Now ten years later just about everything has changed.  I have had seven different jobs during that time, had two kids, got a dog, moved houses but still have the same wife (or does she still have me…I can never tell the difference).  The blog has grown to 1878 posts and 11,695 comments so basically together we have written several books worth of text between us…good job!

As for my retirement goal, well I am far exceeding just about every expectation I had for my goal.  I will likely be in a position to semi-retire before my 40th birthday.  How the hell did I managed to take a vague goal with no plan into exceeding the original goal?  Well I have looked back on some of my previous posts and data to come to the following key drivers:

  1. I believed it was possible. Pardon?  Honestly, without the thought that I could I would have never gotten to this point.  It would have been easier to give up many times, but I kept at it.
  2. Aim slightly lower on savings.  I always left a buffer to my planned savings in a given year so I would often exceed the initial target.  If I thought I could save $12,000, I would aim for $10,000 instead.
  3. Be realistic on investment returns. I always aimed for a 5% real return on investments (given inflation has been 1.6% per year over the last decade that would work out to 6.6%).  Then proceeded to exceed that most of the time (notable exception was 2008, but 2009 made up for that).
  4. A bit of luck.  We managed to buy a house in Regina prior to the local housing boom which saved me about $200,000 off my house’s current value.  So yes there was some luck involved.
  5. Assume no raises in salary beyond inflation.  As noted above annual inflation for the last decade has only been 1.6%, but my increases in salary have exceeded that.  Mainly because I changed jobs and asked for more money rather than annual increases.  In total, I have exceed inflation by an additional ~2% a year, which isn’t much but it does add up over decade.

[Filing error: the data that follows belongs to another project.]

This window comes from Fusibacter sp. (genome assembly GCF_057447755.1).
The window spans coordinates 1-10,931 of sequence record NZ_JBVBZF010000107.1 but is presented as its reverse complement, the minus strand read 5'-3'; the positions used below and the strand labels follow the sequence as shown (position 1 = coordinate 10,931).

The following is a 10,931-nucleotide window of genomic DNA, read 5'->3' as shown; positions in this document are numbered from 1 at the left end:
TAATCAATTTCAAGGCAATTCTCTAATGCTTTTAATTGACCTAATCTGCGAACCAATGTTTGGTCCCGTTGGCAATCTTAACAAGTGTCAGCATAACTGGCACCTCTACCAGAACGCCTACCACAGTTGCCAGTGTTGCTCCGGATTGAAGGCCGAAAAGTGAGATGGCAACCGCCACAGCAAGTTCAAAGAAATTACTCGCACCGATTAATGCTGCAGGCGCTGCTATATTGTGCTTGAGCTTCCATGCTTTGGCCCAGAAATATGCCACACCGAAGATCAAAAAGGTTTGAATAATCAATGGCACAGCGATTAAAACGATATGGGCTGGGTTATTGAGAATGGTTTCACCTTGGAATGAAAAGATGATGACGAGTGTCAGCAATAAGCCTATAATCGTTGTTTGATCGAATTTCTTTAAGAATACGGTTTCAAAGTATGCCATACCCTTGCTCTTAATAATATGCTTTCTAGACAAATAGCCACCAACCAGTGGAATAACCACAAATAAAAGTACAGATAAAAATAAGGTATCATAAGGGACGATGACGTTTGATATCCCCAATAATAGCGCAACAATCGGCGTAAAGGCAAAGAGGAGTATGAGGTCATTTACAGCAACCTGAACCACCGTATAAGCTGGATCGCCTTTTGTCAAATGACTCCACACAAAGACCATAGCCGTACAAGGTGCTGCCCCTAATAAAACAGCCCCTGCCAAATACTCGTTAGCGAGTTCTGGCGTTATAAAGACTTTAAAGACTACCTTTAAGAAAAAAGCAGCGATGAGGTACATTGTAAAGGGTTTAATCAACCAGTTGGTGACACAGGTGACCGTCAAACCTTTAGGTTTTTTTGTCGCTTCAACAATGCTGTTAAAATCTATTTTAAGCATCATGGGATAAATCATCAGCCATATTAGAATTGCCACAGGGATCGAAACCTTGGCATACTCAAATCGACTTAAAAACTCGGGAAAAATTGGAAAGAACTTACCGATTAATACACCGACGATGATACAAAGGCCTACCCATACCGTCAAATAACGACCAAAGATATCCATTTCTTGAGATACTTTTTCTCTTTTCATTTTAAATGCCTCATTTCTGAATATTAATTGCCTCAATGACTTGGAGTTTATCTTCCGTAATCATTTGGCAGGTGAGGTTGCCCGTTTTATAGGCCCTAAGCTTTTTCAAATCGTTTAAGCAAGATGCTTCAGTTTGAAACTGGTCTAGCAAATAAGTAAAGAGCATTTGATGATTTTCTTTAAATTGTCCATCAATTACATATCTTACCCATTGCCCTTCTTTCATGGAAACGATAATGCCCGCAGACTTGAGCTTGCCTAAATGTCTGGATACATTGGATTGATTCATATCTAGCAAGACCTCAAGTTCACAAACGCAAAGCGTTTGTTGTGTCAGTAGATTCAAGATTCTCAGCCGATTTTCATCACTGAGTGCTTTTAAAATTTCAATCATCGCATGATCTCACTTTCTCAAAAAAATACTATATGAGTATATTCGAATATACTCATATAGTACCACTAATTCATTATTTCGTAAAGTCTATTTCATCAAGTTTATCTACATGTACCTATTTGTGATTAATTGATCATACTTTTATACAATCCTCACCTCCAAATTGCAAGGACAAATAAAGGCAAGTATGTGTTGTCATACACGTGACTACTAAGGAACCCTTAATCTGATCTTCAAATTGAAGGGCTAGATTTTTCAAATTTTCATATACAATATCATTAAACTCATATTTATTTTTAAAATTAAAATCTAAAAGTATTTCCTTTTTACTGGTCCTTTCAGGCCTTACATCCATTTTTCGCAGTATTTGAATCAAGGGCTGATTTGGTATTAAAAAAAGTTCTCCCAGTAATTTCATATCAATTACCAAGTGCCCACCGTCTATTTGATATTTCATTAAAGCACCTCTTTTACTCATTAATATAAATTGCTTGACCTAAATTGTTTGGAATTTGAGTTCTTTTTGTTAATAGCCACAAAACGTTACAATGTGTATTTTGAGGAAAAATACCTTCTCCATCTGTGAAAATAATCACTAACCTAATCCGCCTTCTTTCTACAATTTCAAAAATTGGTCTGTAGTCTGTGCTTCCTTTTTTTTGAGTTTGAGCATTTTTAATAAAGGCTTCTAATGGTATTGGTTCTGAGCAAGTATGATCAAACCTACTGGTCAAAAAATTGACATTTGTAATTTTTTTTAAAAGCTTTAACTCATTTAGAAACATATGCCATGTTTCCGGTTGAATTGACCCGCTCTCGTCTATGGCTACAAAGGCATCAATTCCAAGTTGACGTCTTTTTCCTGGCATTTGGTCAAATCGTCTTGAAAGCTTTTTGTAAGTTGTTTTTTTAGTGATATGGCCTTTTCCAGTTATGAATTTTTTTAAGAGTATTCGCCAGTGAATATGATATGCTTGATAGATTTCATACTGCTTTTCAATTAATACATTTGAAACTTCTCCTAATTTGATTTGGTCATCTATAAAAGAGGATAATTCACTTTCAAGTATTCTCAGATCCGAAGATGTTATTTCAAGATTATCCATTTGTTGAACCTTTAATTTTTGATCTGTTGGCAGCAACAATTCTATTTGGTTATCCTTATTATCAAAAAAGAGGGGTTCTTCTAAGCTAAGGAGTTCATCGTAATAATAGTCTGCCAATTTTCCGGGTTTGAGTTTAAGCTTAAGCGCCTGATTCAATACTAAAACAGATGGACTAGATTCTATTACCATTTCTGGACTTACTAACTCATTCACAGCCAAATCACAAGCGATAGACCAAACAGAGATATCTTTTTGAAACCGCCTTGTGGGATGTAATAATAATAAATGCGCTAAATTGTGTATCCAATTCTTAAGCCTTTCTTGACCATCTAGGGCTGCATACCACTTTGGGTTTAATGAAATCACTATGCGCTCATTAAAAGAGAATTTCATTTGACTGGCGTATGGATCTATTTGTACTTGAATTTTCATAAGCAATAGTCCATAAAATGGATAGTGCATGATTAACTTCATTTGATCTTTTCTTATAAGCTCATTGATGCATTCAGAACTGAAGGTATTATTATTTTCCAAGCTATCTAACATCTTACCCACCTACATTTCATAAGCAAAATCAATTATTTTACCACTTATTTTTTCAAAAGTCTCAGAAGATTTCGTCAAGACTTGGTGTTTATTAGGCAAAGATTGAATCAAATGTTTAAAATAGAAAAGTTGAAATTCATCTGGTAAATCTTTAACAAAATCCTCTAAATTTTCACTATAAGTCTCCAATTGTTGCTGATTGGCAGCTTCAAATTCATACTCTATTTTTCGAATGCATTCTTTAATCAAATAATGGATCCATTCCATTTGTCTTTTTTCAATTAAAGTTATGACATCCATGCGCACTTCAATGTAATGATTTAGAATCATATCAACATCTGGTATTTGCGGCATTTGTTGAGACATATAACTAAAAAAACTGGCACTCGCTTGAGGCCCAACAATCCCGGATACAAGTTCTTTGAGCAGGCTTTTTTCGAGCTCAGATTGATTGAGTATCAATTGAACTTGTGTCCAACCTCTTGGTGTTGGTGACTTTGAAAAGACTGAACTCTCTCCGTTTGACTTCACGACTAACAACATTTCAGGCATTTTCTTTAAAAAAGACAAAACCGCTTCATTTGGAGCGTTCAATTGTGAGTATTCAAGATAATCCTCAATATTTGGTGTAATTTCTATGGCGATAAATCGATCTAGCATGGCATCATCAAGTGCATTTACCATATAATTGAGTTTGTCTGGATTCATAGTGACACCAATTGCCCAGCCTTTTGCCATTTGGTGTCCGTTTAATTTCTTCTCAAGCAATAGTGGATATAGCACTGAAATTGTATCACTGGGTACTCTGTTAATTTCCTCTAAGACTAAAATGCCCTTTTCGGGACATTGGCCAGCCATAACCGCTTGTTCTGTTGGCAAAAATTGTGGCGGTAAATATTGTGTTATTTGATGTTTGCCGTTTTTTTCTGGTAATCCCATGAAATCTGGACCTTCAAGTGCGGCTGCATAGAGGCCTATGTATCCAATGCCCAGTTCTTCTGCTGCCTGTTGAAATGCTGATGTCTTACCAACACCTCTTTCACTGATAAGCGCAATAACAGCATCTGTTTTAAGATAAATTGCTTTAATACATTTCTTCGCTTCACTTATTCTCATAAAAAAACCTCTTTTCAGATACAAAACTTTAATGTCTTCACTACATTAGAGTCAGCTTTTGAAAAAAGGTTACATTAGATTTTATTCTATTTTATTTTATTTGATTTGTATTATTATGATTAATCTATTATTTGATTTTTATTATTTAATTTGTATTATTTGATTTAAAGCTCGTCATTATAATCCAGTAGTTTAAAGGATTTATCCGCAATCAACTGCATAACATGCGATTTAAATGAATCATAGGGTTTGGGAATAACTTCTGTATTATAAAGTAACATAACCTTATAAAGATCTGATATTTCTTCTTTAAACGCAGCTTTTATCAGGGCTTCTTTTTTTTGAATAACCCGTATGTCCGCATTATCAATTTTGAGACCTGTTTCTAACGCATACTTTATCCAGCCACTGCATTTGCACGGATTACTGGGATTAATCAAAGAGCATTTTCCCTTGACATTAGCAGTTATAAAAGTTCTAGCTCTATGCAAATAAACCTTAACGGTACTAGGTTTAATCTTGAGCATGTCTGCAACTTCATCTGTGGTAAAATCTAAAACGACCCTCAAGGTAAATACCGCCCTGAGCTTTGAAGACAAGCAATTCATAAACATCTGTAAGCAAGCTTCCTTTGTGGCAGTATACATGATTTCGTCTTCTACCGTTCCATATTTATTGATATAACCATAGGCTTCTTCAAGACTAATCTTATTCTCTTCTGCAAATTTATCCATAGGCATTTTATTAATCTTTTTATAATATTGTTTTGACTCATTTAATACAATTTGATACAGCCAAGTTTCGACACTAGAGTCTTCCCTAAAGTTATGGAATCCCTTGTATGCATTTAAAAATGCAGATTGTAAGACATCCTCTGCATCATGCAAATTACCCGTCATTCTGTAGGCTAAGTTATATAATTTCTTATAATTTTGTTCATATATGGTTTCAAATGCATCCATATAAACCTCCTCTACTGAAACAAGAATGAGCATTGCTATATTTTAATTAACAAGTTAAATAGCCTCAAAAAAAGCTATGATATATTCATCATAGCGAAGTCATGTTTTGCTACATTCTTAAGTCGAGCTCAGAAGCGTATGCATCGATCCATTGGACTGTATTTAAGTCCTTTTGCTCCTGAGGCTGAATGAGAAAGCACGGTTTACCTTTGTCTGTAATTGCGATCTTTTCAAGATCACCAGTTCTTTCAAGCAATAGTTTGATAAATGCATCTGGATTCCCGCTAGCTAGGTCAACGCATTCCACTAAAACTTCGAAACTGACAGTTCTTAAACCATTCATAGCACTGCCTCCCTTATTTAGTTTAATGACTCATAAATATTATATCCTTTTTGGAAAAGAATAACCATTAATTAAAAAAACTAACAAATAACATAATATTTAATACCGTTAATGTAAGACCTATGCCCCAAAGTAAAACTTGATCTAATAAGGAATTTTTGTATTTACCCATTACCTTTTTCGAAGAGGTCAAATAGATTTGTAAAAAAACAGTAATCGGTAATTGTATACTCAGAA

Yet only enough despite all of the above the biggest thing I have learned in ten years is this: what’s in your head matters more than your wallet or bank balance.

I know you were expecting something a bit more profound, but developing an awareness of your thoughts and adjusting your life to your particular interests is the most critical thing you can learn to do to help you retire earlier.  After all, the math of early retirement is very basic the more you can save of your take home pay the sooner you can retire.  So 20% is good, but 60% saving of your take home pay is better.

Yet what really changes during the journey is understanding yourself and what you need to know is when you have enough to try your hand at early retirement.  Understanding your own personal tolerance for risk and your own fears is key to that and you won’t learn that from a book or reading a blog, but rather looking at the thoughts in your own head.

For me personally I realized that I don’t actually care about doing some work, that I’m more than willing to trade a bit of work over the decades in exchange for entering my semi-retirement period earlier.  I think the average person grossly under estimates one of the key assumptions to the entire 4% rule which is: you never earn any external sources of income (only investment income).  No government pension, no income form odd jobs or hobbies, no gifts and no inheritance.  In my particular case I am sure I will break every one of those, so I’m willing to roll the dice with more risk in my plan than some other people.  I understand myself and my situation and I don’t expect it to apply to others.

So for this blog’s birthday wish, I wish you all the gift of self knowledge.  Find your own path the early retirement, it will take a lot of work and a lot of soul searching but you can get there.  Remember it starts with believing you can and then be willing to learn.  Good luck on your journey.